Historians will remember 2018 as a landmark year in the history of the People’s Republic of China (PRC). The National People’s Congress (NPC – Chinese Parliament) abolished the constitution’s two-term limit for the President and Vice President. This was to re-elect the Communist Party of China (CCP) General Secretary Xi Jinping as the President after he completed two terms in office in 2022. Similarly, 1989, 2008 and 2016 are also notable years in the PRC’s history with consequential impacts on the world’s structures and systems. The first was the collapse of the Soviet Union, the second was the sub-prime mortgage crisis, and the final was the election of President Donald Trump – which disturbed the US foreign and security policies. Author Rush Doshi, who currently serves as the Director of the China desk in President Biden administration’s National Security Council, argues that these landmark years changed the course of Chinese foreign and security policy, as every year marked a strategic shift in policy decision-making.
Every strategic shift was unique, however, each was interrelated and incomplete without the other. The author defines this as China’s “blunting, building and displacing” strategy. It is China’s persistent and relentless strategy of using all elements of statecraft to blunt American power, bide time to build its capabilities and then displace the US across the DIME model (Diplomacy, Information, Military and Economics). Together, Doshi terms this as China’s grand strategy to move from being a regional power to either displace or share space with the US as the world’s military, economic and diplomatic superpower. Currently, China, according to the author, is in the displacement stage in some verticals. However, in specific sectors like information and technology and its military applications, China might have overtaken the US.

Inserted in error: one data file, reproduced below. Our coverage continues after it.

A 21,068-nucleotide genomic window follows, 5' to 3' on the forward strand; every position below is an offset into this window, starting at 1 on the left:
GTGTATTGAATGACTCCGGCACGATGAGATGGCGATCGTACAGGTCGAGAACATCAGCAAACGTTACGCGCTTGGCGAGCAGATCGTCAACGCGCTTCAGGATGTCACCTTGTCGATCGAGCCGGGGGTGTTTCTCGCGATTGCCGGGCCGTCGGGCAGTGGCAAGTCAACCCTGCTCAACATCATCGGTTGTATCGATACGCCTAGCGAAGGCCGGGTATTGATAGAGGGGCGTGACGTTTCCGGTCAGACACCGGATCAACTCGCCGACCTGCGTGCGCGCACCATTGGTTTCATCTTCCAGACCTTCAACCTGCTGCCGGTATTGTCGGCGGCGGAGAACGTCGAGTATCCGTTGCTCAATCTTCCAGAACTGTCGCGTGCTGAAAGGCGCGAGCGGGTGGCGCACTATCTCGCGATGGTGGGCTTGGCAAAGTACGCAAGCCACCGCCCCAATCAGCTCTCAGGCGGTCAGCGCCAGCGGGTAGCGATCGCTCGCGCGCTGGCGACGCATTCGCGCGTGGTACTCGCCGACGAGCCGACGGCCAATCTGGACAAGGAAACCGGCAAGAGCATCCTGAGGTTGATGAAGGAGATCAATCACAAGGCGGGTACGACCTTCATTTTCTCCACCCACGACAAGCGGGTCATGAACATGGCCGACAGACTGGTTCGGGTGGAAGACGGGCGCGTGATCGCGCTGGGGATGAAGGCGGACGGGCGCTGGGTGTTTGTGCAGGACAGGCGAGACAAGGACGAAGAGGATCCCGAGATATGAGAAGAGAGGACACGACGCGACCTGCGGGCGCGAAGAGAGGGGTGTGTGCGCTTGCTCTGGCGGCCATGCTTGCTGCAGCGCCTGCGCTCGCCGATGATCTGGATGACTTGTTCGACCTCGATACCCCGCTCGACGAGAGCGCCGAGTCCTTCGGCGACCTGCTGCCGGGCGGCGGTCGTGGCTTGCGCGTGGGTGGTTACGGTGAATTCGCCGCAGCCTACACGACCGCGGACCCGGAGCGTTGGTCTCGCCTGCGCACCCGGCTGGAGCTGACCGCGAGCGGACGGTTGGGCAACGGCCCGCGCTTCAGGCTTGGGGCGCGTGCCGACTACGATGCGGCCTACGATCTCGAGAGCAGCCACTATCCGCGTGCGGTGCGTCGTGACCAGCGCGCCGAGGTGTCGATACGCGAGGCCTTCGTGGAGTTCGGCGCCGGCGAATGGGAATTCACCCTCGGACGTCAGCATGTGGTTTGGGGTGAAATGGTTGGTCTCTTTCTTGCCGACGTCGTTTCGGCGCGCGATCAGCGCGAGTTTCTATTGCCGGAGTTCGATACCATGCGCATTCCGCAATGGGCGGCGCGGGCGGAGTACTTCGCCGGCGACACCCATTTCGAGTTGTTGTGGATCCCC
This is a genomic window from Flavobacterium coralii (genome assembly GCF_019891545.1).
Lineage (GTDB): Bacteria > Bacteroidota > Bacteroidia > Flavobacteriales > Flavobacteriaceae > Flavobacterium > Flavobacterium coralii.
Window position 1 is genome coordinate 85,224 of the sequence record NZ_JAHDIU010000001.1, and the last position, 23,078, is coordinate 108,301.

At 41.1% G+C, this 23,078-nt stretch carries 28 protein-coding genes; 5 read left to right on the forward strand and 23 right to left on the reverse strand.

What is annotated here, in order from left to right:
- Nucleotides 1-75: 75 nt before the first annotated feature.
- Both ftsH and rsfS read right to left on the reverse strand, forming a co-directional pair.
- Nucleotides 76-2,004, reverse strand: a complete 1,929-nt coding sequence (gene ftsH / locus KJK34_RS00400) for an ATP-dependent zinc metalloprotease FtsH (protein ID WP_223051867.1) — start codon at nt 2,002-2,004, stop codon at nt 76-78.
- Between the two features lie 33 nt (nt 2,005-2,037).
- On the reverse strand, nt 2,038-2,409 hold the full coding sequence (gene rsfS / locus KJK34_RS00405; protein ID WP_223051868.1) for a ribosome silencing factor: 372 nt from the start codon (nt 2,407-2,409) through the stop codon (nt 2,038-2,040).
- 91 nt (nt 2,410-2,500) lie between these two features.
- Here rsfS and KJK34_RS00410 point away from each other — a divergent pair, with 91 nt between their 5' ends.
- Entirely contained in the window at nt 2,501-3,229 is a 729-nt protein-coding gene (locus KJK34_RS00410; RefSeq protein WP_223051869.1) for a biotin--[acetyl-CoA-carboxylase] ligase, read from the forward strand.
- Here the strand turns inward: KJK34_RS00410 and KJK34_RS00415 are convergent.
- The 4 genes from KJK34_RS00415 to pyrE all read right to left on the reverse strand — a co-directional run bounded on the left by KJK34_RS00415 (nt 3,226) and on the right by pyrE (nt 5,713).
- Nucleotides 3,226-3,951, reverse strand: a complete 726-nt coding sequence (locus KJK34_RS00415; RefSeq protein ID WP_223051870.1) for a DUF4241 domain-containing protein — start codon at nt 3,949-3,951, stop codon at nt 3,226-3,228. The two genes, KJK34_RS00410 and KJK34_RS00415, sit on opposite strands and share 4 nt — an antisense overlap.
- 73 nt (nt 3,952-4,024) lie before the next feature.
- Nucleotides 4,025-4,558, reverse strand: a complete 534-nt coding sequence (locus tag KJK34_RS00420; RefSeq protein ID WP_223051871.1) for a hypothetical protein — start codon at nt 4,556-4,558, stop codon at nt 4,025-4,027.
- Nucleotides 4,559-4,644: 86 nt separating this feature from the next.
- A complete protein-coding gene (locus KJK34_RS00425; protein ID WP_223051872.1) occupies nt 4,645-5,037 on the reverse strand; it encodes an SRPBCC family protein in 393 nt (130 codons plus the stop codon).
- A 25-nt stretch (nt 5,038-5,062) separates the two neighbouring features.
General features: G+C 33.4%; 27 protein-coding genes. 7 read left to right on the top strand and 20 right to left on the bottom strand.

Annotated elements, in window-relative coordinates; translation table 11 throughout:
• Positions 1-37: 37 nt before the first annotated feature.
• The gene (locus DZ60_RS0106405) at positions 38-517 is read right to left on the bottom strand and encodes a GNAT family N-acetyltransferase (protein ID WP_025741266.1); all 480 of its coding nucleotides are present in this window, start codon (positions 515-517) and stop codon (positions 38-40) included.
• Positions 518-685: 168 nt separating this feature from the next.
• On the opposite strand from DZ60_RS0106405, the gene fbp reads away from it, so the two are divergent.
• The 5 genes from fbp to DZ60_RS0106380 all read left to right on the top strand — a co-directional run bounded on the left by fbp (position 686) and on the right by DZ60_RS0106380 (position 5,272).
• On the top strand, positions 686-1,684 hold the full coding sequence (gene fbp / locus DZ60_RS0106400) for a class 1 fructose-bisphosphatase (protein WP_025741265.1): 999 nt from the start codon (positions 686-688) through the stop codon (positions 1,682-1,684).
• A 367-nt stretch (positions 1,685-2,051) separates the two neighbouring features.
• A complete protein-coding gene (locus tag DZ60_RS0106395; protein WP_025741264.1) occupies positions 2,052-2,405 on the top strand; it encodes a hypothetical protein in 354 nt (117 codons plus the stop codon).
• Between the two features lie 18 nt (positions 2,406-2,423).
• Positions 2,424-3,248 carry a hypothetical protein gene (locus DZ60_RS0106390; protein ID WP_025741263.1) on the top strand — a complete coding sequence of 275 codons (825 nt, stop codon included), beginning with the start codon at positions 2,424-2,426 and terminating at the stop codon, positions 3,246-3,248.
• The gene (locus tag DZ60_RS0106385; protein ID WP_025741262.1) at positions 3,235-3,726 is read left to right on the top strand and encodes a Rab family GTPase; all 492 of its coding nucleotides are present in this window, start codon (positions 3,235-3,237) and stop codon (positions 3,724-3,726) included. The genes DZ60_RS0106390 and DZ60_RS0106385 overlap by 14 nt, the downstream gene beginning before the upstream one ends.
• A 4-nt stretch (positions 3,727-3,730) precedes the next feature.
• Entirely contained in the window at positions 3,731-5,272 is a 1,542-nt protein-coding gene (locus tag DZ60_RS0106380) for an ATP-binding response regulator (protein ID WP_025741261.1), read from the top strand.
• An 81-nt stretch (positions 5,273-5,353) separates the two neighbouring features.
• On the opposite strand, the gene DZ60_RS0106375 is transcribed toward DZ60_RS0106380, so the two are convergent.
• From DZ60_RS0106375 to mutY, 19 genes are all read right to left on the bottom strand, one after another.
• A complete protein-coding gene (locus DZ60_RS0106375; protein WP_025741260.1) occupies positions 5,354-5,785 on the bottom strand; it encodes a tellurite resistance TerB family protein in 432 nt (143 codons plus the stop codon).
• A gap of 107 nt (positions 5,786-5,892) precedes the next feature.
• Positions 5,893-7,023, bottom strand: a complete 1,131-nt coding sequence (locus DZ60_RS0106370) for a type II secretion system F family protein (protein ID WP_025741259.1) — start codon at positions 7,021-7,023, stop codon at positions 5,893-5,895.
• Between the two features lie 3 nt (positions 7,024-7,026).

The first shift happened in 1989 in response to what Doshi describes as the “traumatic trifecta” between 1989 and 1991 – the fall of the Soviet Union, the Tiananmen Square crisis and the Gulf War I. These three events were important as they marked the end of the ideological-based political system – which has partially inspired the PRC, displayed the use of advanced technology like precision strike weapons by the US in the Gulf War 1 and demonstrated the loosening of the Party’s control leading to events in Tiananmen Square. This led to the then-party chief Jiang Zemin declaring that “from now on and for a relatively long period of time, the United States will be our main diplomatic adversary.” But this didn’t mean that China was immediately ready to challenge the US. Rather, China pursued a policy which is today known as “hide your capabilities and bide your time,” (taoguangyanghui, you suo zuowei). It manifested militarily with China introducing a new military guideline in 1993 titled “winning local wars under modern high technological conditions” – which it still follows with minor alterations. Politically, China entered US-led institutions like the World Trade Organisation, Asia-Pacific Economic Cooperation (APEC) and Association of South East Asian Nations (ASEAN and associated regional forums) to blunt its influence. Economically, China lobbied extensively to gain permanent normal trade relations (PNTR) status in an effort to minimise US economic coercive power.